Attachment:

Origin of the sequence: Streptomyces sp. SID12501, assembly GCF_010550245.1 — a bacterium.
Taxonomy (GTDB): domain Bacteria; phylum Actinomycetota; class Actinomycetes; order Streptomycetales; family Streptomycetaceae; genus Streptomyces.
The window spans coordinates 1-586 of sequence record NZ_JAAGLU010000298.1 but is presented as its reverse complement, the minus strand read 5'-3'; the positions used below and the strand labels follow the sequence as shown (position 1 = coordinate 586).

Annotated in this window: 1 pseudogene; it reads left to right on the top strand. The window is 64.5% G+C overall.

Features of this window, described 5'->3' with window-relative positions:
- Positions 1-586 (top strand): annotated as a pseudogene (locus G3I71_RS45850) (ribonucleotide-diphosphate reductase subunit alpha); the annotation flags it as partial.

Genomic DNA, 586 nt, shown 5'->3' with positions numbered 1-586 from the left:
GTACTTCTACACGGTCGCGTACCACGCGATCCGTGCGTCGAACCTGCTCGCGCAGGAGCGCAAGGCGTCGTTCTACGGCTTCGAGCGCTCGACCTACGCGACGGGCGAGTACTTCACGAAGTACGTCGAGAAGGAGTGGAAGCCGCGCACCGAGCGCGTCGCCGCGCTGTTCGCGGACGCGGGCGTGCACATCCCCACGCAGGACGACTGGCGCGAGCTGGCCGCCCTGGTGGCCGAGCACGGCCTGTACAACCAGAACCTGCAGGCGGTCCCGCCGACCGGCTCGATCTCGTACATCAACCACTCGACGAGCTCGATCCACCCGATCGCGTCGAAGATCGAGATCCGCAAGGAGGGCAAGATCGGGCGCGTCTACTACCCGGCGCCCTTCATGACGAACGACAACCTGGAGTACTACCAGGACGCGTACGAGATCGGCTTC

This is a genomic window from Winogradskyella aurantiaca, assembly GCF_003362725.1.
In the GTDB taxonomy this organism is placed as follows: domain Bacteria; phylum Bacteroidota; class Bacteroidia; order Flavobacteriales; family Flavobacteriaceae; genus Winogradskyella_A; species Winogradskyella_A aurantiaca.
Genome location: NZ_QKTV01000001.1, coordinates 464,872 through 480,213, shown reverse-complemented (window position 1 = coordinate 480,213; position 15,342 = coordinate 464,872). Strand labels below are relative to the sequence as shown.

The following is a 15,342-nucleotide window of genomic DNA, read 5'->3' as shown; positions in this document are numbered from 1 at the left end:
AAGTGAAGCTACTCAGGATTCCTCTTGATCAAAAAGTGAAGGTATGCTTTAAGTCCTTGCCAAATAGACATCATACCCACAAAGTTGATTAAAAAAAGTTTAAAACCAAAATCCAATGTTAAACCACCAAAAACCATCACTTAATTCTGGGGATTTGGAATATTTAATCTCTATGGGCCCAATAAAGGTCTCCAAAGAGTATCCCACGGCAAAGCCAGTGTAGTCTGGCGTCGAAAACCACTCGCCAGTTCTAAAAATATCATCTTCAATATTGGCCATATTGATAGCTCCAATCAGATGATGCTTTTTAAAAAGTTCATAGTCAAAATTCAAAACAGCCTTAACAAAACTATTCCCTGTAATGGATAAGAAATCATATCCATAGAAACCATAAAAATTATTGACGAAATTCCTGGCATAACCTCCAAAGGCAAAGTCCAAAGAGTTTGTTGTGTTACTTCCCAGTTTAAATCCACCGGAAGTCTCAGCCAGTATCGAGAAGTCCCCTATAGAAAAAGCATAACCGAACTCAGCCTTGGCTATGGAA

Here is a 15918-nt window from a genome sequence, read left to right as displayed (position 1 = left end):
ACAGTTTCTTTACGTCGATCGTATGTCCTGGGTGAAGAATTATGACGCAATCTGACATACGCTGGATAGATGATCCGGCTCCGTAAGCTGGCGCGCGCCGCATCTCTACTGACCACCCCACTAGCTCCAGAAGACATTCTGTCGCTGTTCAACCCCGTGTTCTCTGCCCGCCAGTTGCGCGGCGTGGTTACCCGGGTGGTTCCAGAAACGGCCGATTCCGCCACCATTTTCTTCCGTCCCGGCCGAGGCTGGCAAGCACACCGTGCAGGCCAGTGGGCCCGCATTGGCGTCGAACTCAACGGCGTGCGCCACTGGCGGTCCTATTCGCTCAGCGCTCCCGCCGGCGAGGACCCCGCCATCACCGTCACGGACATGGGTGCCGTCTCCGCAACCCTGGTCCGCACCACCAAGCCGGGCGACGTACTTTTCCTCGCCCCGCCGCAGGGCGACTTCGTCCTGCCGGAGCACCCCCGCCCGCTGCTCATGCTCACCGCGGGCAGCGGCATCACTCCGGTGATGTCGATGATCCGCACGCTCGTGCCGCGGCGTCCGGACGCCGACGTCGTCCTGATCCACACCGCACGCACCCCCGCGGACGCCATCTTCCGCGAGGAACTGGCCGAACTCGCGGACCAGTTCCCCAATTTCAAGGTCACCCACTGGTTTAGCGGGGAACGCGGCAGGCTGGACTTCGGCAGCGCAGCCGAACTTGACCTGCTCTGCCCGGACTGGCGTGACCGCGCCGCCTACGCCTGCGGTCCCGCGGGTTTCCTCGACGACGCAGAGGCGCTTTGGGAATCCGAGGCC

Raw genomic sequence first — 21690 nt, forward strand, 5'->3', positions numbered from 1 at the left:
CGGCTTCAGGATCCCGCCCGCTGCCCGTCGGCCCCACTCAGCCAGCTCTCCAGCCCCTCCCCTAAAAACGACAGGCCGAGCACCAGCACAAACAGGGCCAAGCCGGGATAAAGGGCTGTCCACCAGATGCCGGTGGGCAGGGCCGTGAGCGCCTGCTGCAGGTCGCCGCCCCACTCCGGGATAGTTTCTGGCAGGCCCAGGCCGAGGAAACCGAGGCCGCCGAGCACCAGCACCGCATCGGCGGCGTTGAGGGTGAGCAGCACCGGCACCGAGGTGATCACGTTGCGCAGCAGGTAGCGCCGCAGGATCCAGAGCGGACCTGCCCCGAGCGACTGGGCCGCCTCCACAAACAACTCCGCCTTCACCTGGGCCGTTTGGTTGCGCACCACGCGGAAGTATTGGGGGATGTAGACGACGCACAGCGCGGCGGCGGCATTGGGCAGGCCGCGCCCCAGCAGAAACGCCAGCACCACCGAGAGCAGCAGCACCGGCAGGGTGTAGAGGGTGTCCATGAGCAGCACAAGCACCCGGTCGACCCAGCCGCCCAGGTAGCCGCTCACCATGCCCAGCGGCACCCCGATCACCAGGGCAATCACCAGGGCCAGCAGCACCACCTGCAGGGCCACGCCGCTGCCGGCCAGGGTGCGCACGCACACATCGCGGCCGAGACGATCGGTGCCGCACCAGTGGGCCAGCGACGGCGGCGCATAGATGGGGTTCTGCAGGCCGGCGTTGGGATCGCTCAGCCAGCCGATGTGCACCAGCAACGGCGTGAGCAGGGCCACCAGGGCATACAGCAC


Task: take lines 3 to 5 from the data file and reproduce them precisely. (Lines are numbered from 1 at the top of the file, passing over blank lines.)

The window spans coordinates 1-586 of sequence record NZ_JAAGLU010000298.1 but is presented as its reverse complement, the minus strand read 5'-3'; the positions used below and the strand labels follow the sequence as shown (position 1 = coordinate 586).

Annotated in this window: 1 pseudogene; it reads left to right on the top strand. The window is 64.5% G+C overall.

Features of this window, described 5'->3' with window-relative positions: